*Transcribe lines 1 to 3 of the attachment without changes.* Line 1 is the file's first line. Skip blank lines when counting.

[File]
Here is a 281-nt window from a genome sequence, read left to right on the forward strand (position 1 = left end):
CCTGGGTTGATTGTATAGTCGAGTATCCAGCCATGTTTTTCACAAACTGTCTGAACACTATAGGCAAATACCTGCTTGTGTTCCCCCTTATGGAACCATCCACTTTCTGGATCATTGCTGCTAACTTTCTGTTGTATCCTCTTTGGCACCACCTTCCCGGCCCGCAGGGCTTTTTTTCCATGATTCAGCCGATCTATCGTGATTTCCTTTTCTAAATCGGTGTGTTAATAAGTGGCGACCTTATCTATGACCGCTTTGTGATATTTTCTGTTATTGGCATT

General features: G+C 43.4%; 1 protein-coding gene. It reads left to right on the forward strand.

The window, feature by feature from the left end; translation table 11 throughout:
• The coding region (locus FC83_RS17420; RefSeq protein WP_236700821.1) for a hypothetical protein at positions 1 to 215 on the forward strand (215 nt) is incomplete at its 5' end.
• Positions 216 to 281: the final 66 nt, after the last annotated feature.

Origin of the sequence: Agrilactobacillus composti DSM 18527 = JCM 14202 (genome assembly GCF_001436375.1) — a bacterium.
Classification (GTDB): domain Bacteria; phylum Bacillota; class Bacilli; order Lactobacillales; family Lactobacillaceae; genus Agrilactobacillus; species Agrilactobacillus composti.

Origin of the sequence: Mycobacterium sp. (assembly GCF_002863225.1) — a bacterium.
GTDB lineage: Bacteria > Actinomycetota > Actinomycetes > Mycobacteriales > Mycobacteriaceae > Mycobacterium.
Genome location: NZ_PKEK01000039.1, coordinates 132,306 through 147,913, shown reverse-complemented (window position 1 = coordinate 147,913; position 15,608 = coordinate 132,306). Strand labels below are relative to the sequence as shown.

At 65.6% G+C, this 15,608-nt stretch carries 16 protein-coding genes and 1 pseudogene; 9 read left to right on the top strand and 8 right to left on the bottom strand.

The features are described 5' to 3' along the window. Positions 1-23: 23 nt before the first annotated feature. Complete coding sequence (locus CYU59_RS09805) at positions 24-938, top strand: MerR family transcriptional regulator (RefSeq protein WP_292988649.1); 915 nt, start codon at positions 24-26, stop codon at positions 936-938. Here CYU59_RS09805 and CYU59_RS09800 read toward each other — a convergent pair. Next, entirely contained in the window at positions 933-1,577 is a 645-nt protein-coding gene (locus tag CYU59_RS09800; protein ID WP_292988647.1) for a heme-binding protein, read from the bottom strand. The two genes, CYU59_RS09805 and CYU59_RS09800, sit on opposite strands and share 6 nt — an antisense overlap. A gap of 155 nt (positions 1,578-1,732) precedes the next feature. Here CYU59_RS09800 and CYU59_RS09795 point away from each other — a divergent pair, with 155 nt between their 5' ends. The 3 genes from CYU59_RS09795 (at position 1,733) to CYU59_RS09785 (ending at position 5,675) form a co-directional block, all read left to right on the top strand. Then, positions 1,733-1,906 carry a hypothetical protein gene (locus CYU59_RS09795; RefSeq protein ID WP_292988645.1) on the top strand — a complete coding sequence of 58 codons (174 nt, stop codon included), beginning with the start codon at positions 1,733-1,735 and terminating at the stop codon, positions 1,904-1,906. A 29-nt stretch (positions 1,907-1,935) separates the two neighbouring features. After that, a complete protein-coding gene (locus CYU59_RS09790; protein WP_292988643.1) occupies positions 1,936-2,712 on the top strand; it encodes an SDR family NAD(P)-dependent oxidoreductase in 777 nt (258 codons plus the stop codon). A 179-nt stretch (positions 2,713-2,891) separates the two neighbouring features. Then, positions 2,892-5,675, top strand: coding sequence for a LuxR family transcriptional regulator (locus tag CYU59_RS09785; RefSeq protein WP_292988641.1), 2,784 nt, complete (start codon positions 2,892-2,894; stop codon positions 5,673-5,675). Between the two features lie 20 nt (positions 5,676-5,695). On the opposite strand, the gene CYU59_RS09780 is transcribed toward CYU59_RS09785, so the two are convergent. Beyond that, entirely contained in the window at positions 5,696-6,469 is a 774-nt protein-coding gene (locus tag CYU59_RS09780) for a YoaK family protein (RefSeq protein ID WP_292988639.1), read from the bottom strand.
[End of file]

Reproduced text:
Here is a 281-nt window from a genome sequence, read left to right on the forward strand (position 1 = left end):
CCTGGGTTGATTGTATAGTCGAGTATCCAGCCATGTTTTTCACAAACTGTCTGAACACTATAGGCAAATACCTGCTTGTGTTCCCCCTTATGGAACCATCCACTTTCTGGATCATTGCTGCTAACTTTCTGTTGTATCCTCTTTGGCACCACCTTCCCGGCCCGCAGGGCTTTTTTTCCATGATTCAGCCGATCTATCGTGATTTCCTTTTCTAAATCGGTGTGTTAATAAGTGGCGACCTTATCTATGACCGCTTTGTGATATTTTCTGTTATTGGCATT

General features: G+C 43.4%; 1 protein-coding gene. It reads left to right on the forward strand.